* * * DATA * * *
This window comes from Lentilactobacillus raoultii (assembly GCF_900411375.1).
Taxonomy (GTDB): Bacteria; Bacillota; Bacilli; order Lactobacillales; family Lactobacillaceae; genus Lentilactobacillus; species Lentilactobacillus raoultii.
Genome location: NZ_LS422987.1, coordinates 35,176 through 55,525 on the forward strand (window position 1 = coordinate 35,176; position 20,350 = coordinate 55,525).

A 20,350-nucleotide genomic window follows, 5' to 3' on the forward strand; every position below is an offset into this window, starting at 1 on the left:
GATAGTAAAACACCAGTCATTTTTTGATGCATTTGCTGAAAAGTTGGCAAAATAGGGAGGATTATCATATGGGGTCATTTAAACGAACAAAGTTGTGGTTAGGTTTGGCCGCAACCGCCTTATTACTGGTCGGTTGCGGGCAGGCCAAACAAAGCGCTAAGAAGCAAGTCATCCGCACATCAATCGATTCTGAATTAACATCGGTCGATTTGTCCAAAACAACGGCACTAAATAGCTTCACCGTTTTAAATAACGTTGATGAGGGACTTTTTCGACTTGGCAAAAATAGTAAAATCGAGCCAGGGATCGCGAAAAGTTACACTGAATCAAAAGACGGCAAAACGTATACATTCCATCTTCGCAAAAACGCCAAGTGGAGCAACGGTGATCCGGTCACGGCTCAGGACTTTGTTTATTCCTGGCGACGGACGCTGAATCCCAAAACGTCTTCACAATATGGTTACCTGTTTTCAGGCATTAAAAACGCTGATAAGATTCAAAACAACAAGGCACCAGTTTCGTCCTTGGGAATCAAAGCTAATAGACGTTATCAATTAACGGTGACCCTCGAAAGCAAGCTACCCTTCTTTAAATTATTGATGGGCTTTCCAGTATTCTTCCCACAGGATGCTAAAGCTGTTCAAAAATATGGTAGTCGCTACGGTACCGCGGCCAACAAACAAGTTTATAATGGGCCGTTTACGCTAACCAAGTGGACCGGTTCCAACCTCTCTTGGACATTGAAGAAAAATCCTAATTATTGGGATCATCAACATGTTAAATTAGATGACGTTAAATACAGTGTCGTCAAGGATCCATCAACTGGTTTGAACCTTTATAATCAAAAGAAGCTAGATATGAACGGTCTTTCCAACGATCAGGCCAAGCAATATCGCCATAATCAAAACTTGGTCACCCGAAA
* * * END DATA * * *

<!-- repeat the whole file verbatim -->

This window comes from Lentilactobacillus raoultii (assembly GCF_900411375.1).
Taxonomy (GTDB): Bacteria; Bacillota; Bacilli; order Lactobacillales; family Lactobacillaceae; genus Lentilactobacillus; species Lentilactobacillus raoultii.
Genome location: NZ_LS422987.1, coordinates 35,176 through 55,525 on the forward strand (window position 1 = coordinate 35,176; position 20,350 = coordinate 55,525).

A 20,350-nucleotide genomic window follows, 5' to 3' on the forward strand; every position below is an offset into this window, starting at 1 on the left:
GATAGTAAAACACCAGTCATTTTTTGATGCATTTGCTGAAAAGTTGGCAAAATAGGGAGGATTATCATATGGGGTCATTTAAACGAACAAAGTTGTGGTTAGGTTTGGCCGCAACCGCCTTATTACTGGTCGGTTGCGGGCAGGCCAAACAAAGCGCTAAGAAGCAAGTCATCCGCACATCAATCGATTCTGAATTAACATCGGTCGATTTGTCCAAAACAACGGCACTAAATAGCTTCACCGTTTTAAATAACGTTGATGAGGGACTTTTTCGACTTGGCAAAAATAGTAAAATCGAGCCAGGGATCGCGAAAAGTTACACTGAATCAAAAGACGGCAAAACGTATACATTCCATCTTCGCAAAAACGCCAAGTGGAGCAACGGTGATCCGGTCACGGCTCAGGACTTTGTTTATTCCTGGCGACGGACGCTGAATCCCAAAACGTCTTCACAATATGGTTACCTGTTTTCAGGCATTAAAAACGCTGATAAGATTCAAAACAACAAGGCACCAGTTTCGTCCTTGGGAATCAAAGCTAATAGACGTTATCAATTAACGGTGACCCTCGAAAGCAAGCTACCCTTCTTTAAATTATTGATGGGCTTTCCAGTATTCTTCCCACAGGATGCTAAAGCTGTTCAAAAATATGGTAGTCGCTACGGTACCGCGGCCAACAAACAAGTTTATAATGGGCCGTTTACGCTAACCAAGTGGACCGGTTCCAACCTCTCTTGGACATTGAAGAAAAATCCTAATTATTGGGATCATCAACATGTTAAATTAGATGACGTTAAATACAGTGTCGTCAAGGATCCATCAACTGGTTTGAACCTTTATAATCAAAAGAAGCTAGATATGAACGGTCTTTCCAACGATCAGGCCAAGCAATATCGCCATAATCAAAACTTGGTCACCCGAAA